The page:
That was enough to make the terrorist smile. The women were prettier in Palestine. "But first things first. After all, compared to my blowers, your atoms are a piece of cake."
"Yeah. We just sail ’em into the yacht harbors. From what you’ve told me, the U.S. Coast Guard only inspects a sailboat if the skipper calls ’em in advance. And even if they checked ours, the cargo’s hidden. A little of this stuff goes a long way."
Although Quagmer was preoccupied with his own problems, he thought that spending a little time with Kahn might be good for the cause. "Listen, in my spare time, I’ve done what you wanted. I’ve found plenty of Muslims in the Bahamas. They’ve already identified the customs officials they think can be bribed. They say it’s no big deal. The big, bad Americans are on the lookout for drugs, not nuclear weapons."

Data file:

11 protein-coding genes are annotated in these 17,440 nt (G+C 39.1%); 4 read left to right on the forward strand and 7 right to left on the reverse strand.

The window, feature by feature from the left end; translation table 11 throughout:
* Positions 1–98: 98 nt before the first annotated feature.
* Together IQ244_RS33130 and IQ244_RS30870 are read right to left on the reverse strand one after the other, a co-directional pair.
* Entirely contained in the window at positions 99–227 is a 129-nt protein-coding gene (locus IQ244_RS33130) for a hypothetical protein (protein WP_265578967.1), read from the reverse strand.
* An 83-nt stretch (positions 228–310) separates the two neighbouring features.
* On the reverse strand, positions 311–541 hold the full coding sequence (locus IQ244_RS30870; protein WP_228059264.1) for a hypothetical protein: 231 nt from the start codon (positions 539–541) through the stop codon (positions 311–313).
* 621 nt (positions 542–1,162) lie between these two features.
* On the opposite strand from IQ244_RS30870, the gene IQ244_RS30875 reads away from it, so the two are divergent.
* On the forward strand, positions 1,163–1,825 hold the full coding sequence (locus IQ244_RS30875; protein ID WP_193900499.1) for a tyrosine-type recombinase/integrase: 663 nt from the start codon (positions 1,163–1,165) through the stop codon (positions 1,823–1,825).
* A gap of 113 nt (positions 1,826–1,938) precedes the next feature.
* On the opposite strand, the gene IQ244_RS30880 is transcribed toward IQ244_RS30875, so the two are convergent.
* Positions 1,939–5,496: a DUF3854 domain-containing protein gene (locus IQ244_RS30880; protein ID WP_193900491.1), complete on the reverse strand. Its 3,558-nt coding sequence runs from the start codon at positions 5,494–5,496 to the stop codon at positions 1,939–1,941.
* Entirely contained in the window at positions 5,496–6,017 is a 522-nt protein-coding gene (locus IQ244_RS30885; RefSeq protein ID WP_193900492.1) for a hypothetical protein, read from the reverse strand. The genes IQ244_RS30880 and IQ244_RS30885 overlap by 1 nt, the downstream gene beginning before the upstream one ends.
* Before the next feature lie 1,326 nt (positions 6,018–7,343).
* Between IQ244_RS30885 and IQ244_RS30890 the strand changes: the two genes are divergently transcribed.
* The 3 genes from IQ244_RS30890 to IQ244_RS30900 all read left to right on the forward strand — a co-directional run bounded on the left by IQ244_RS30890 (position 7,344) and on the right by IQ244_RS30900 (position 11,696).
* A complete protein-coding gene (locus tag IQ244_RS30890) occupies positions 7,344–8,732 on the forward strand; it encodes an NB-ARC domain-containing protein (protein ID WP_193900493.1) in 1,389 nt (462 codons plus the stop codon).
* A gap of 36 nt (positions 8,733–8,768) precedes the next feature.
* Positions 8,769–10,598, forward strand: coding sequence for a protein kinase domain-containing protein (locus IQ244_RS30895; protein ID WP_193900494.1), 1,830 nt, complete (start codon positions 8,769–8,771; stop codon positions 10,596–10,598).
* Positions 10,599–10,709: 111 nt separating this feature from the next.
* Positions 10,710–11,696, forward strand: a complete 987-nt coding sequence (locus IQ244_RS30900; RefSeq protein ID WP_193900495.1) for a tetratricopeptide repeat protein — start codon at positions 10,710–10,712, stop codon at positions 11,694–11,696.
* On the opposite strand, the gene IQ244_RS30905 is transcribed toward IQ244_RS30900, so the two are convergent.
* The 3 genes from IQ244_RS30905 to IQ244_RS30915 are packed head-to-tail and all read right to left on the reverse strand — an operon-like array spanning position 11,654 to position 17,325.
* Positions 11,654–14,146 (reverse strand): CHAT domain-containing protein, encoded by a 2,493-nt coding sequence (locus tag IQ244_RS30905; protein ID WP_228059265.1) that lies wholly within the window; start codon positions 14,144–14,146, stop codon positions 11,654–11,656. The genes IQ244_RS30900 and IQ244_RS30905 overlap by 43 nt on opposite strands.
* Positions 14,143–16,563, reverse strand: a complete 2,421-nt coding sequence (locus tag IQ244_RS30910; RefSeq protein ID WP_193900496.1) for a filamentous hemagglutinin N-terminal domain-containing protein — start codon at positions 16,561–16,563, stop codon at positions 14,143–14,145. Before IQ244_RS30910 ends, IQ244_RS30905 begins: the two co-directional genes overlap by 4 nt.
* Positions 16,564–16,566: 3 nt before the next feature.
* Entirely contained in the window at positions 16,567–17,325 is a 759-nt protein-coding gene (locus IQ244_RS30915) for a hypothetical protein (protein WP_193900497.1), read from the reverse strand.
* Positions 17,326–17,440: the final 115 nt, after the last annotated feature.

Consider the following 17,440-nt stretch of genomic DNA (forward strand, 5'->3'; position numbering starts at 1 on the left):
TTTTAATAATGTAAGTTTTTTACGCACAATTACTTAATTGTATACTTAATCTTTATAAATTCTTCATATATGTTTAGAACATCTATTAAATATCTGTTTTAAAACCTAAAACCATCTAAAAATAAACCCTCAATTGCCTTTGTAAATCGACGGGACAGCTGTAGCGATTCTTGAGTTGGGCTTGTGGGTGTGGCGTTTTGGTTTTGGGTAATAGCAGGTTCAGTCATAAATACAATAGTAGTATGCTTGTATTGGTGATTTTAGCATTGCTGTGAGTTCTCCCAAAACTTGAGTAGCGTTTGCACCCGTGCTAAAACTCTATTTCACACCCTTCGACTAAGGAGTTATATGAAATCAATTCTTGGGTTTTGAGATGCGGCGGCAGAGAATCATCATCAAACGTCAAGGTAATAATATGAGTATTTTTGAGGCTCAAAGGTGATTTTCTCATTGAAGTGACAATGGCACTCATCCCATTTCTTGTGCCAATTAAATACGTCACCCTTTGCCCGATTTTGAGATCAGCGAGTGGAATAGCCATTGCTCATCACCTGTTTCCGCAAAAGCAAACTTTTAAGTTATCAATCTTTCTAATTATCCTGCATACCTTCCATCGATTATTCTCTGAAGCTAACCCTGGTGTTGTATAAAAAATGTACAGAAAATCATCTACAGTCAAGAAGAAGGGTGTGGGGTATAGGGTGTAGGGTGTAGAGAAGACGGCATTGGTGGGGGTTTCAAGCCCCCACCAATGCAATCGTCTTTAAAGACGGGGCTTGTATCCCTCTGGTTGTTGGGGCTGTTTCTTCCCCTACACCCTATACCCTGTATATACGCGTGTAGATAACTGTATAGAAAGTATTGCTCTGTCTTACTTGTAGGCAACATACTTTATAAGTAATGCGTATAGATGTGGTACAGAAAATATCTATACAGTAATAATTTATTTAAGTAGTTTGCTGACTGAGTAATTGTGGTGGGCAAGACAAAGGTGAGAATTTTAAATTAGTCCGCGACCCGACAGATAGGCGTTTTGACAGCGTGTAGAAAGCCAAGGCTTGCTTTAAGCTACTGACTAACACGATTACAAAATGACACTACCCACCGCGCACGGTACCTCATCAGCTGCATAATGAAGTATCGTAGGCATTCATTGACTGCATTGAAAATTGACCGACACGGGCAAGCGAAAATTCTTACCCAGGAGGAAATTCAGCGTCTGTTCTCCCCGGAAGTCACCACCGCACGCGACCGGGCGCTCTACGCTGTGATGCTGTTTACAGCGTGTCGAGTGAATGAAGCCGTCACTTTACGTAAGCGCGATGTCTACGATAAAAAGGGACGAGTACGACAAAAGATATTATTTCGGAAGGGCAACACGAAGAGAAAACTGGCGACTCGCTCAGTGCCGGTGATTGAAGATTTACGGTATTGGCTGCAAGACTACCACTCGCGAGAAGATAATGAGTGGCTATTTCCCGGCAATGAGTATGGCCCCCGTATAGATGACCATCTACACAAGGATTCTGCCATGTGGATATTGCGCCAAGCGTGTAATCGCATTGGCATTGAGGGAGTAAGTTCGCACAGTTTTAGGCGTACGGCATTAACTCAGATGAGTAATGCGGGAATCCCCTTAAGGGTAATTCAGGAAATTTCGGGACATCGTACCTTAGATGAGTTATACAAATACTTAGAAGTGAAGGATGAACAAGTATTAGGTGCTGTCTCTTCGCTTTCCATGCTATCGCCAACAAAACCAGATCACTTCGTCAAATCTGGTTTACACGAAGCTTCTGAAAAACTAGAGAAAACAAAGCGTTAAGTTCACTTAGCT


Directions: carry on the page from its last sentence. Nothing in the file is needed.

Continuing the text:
"Good, ’cause like I said, I’m ready."
"Look, I’ve made the arrangements. The guys in the insurance sector bought twelve sailboats. They’re in slips in the Abacos, on Andros, Grand Bahamas, Bimini, Exuma, Eleuthera; there’s even one on San Salvador."
"As in Columbus’ San Salvador? The New World was discovered in the same place we’re gonna sail from to blow it away?"
"I thought you’d like that. See what I do for you? I’ve even had our Florida contacts buy registration numbers and decals so your boats won’t look out of place when they cruise in."